Laying hold upon every good thing: why we got rid of TV

12 Dec

My wife and I have built up a DVD collection of movies and TV series (about 240) that we feel are appropriate for all ages, and which we feel would be appropriate to show at a Church social function. Every once in a while we go through the list, and tag some of them as “on the edge”, and decide to get rid of them. Our criteria for judging don’t just include nudity, swearing and violence, but also the usefulness of the movie/series. We don’t believe in entertainment for its own sake, but believe that it should always be instructional, uplifting or inspirational as well as fun.

About 4 months ago we decided to stop watching TV altogether. We evaluated the types of “good” programs that were available on the TV, and realised that we could get equal or better quality programs from our own collection or from the Internet, without being bombarded with the thick treacle of worldliness that oozes from national TV. Since we have made this decision, we have found it much easier to study our scriptures, read good books (recently finished “Faith precedes the Miracle” by Spencer Kimball), listen to the Mormon Channel, exercise our talents (music, cooking, gardening, writing, sport) and participate in a host of other activities that were simply not available to us before, because of the huge chunk of daily time we allowed TV to steal from us.

This shifting of priorities has made a massive impact on our spirituality. We find it easier to ponder about the simple doctrines such as faith, repentance, charity etc. We find it easier to pray, to discern the answers to our prayers, and we have noticed a difference in the “atmosphere” in our home. It’s easier to relax and to communicate with each other. I don’t think I can even begin to describe all the benefits we have seen from getting rid of our television (we watch our programs on the computer now, although we do so very rarely, less than once a week). To me, this is a great way to better “lay hold upon every good thing” (Moroni 7:16-22).


Posted by on December 12, 2009 in Life, Musings, Religion


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5 responses to “Laying hold upon every good thing: why we got rid of TV

  1. Mimi

    December 12, 2009 at 10:52 pm

    Thanks for sharing your experience!
    We recently had a teaching at Church about a similar subject : our stake President invited us to count the time we spend for family, work, rest, Church, entertainment, etc… each week. He personnaly found out that he had 20 hours left each week that could be used more properly. To develop spirituality and serve his brothers and sisters for example. We should ask ourselves : what does polute our time? TV would surely be one answer for many of us!

  2. Nicolas Connault

    December 13, 2009 at 5:03 pm

    Thanks Mimi 🙂 This is a good way to make a personal accounting, I think we should do that a couple of times a year, if not more often.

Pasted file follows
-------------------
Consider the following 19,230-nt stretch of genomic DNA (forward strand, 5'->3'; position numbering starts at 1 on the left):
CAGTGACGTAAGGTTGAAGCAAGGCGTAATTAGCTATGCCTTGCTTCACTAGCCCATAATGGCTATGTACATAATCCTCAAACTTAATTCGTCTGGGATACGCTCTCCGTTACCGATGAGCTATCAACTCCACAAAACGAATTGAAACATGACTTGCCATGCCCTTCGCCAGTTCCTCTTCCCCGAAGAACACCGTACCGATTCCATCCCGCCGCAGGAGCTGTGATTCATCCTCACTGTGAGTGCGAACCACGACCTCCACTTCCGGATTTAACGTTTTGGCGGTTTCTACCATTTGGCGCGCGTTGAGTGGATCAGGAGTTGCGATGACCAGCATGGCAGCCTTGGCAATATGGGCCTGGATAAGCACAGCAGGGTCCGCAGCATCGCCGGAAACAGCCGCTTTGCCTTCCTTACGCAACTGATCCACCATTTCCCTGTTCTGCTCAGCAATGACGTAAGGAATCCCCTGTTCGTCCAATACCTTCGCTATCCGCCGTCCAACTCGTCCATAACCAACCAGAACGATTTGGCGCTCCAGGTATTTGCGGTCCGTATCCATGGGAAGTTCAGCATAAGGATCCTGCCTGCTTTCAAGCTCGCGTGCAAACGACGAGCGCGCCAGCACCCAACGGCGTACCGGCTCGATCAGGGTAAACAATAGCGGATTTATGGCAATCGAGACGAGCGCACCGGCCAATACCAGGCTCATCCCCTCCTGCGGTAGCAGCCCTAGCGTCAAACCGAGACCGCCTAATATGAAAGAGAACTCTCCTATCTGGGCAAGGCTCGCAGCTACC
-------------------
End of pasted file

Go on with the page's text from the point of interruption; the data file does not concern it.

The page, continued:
When I was diagnosed with diabetes, I decided to keep a very accurate record of everything I ate for a week, including calories, fat, carbohydrates and protein, and see how it compared with a “healthy” diet. I was shocked to see how many calories I was eating, most of which were useless to me because I was not spending them on exercise. I found that by reducing my fat intake (which provides heaps of calories for little food mass) and increasing my carbs intake (especially with fruits), I could have larger meals that gave me less calories.

    Obviously I can’t keep this type of record continously, it’s just something I’d do once in a while to see how I’m doing. This sort of record-keeping is similar to what you describe, and I think it can help us balance our time better 🙂

  3. Morningstar

    January 30, 2011 at 3:02 pm

    Good for you, Nicolas! We have been without TV too and when we watch it as other houses now, it just feels weird. I don’t miss commercials at all especially. We have just been using Netflix and love it!

  4. Brian Hoover

    March 28, 2011 at 10:12 pm

    Do you still have no TV?

    • nicolasconnault

      March 28, 2011 at 11:15 pm

      We have had a TV for a long time, it just hasn’t been plugged into the antenna, so we only use it to watch DVDs or home videos from our hard drive. With the recent natural disasters in Australia and the rest of the world though, we have plugged it back in to stay informed, and it’s still plugged in to this day.

      We’ve found it very easy to fall back into TV-watching, although we stick to documentaries and educational kids’ programs. I still can’t stand the ads, and we often talk about unplugging it again. Once Anne-Marie’s anaemia is gone she will certainly find it easier to go about normal day activities, her energy is just too low at the moment.


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